Best places you played on tour and why?

All the shows in the south were my favorite. I like the attitude of people who come to shows down here. Up north, especially NY, which already has an established music scene, people are more used to seeing things out there. They aren’t as excited as people down here. When we played at King’s Barcade in Raleigh, it was a packed show, and people had a lot of fun and they were really receptive. Same with Clemson and Asheville and Greensboro, which is expected. Up in NY, it was a fun show and we played well and there was a good crowd, but people just kind of stood there and looked emotionless the whole time. I play music for people to help them have fun and it is an artistic expression for me. If I just wanted to make art, I would just record all the time, but I want to make sure that I have fun and people also have fun. That makes or breaks how much I enjoy a show.

Casual Curious

Lee Gunselman of Casual Curious plays a solo version of the previously unreleased song "Problems" (Photo by Keith Warther)

Why did you decide to produce a cassette tape?

It was for my own personal amusement. When I buy music, I mostly buy records because I bought CDs a lot and they’d always get scratched up and destroyed in my car. They don’t seem to last very long around me. When I like an album or an artist a lot, I like to have something that seems more tangible and unique. That’s why I bought records. After a while, it was too much money and I couldn’t take them with me. Tapes were cheaper and I could listen to them in my car. I started working on a tape collection and I decided to make a tape. I found a cool website that lets you make cool looking tapes. I did it for a release between me and our drummer and I distributed at shows. I wanted a cool tangible form of the music so I picked tapes. They aren’t always going to sell but a lot of people do buy tapes. People are more psyched about buying tapes than CDs because of the cool factor. It’s retro and looks cool. That’s what I like about it. I like the element of breaking down albums into two different sides that you listen to straight through. We can’t print vinyl so a tape was cheaper for us to do.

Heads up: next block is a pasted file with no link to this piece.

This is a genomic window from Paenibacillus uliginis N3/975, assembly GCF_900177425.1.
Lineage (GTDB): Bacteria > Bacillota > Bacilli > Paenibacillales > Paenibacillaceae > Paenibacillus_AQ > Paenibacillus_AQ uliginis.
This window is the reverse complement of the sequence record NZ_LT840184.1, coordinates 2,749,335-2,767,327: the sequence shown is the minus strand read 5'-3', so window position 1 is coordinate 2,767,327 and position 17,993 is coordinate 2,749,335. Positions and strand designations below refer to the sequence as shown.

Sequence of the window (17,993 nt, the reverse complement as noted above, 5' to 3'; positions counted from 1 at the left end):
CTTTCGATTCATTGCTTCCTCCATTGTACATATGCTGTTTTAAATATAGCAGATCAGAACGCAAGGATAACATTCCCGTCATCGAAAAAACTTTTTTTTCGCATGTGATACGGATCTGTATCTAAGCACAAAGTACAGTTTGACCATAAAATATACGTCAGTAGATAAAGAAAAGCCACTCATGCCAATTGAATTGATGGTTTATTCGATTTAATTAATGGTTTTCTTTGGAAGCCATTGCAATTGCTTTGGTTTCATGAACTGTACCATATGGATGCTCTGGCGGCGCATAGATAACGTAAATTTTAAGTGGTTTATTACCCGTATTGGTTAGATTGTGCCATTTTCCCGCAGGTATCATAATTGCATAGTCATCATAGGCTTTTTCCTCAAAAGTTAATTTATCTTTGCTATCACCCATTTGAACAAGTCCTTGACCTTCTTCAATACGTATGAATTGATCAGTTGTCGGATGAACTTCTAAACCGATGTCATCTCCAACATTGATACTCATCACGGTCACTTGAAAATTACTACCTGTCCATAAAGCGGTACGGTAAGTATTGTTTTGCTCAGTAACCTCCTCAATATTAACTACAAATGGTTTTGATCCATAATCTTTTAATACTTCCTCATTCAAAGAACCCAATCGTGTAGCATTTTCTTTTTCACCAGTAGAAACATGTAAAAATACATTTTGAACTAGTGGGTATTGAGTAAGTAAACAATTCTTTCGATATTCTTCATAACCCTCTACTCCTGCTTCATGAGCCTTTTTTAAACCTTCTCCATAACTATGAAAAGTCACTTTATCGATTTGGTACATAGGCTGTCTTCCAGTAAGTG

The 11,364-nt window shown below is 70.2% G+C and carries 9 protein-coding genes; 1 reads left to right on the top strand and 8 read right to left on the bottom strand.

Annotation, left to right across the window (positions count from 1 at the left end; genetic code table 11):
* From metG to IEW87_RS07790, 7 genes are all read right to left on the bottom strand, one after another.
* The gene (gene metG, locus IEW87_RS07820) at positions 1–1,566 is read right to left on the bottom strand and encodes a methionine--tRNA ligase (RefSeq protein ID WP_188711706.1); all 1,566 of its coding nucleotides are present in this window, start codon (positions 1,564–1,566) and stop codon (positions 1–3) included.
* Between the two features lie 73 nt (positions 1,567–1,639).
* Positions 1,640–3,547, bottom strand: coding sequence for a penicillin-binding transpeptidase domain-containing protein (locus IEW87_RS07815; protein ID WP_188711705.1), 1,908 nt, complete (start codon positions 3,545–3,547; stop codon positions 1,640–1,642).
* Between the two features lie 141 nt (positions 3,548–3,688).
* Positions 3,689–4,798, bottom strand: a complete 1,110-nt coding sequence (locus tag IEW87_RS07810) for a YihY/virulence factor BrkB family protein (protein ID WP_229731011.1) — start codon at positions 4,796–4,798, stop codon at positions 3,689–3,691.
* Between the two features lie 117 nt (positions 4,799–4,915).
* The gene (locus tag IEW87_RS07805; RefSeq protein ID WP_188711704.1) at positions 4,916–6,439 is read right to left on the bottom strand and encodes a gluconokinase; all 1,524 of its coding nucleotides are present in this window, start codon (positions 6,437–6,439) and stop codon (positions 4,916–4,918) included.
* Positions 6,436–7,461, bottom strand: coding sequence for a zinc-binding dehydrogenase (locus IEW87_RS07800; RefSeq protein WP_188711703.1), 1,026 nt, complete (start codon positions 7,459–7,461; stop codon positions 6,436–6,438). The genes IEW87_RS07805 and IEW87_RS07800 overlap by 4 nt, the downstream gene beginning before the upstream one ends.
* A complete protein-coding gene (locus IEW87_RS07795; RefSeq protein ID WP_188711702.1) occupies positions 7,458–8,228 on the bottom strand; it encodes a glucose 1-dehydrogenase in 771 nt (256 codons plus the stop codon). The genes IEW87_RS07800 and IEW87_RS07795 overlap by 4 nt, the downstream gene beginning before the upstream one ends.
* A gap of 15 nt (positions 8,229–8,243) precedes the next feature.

Favorite Greensboro band?

I think one of the more interesting things has been Invisible because it’s based around all of these creative instruments that Mark has created. I like my friends bands and the bands affiliated with us. The Brand New Life write some of the most interesting music I’ve heard in town. And of course there’s The Bronzed ChorusJenny Besetzt, Matt Northrup, and Workday/Schoolnight

Favorite thing about playing in Greensboro?

Recently, I enjoy playing more outside of Greensboro because it’s different for me. I’ve always enjoyed Greensboro’s DIY venue scene, but unfortunately they tend to be short lived. The Blind Tiger has the best sound system in town and you are going to sound the most professional there, but there’s something to be said about the atmosphere and attitude of places like Legitimate Business that makes you feel more at home. I could also say my favorite part about playing music in Greensboro is the fact that I’m helping live music happen in Greensboro.

Casual Curious “Problems” live from Bit Heart Studios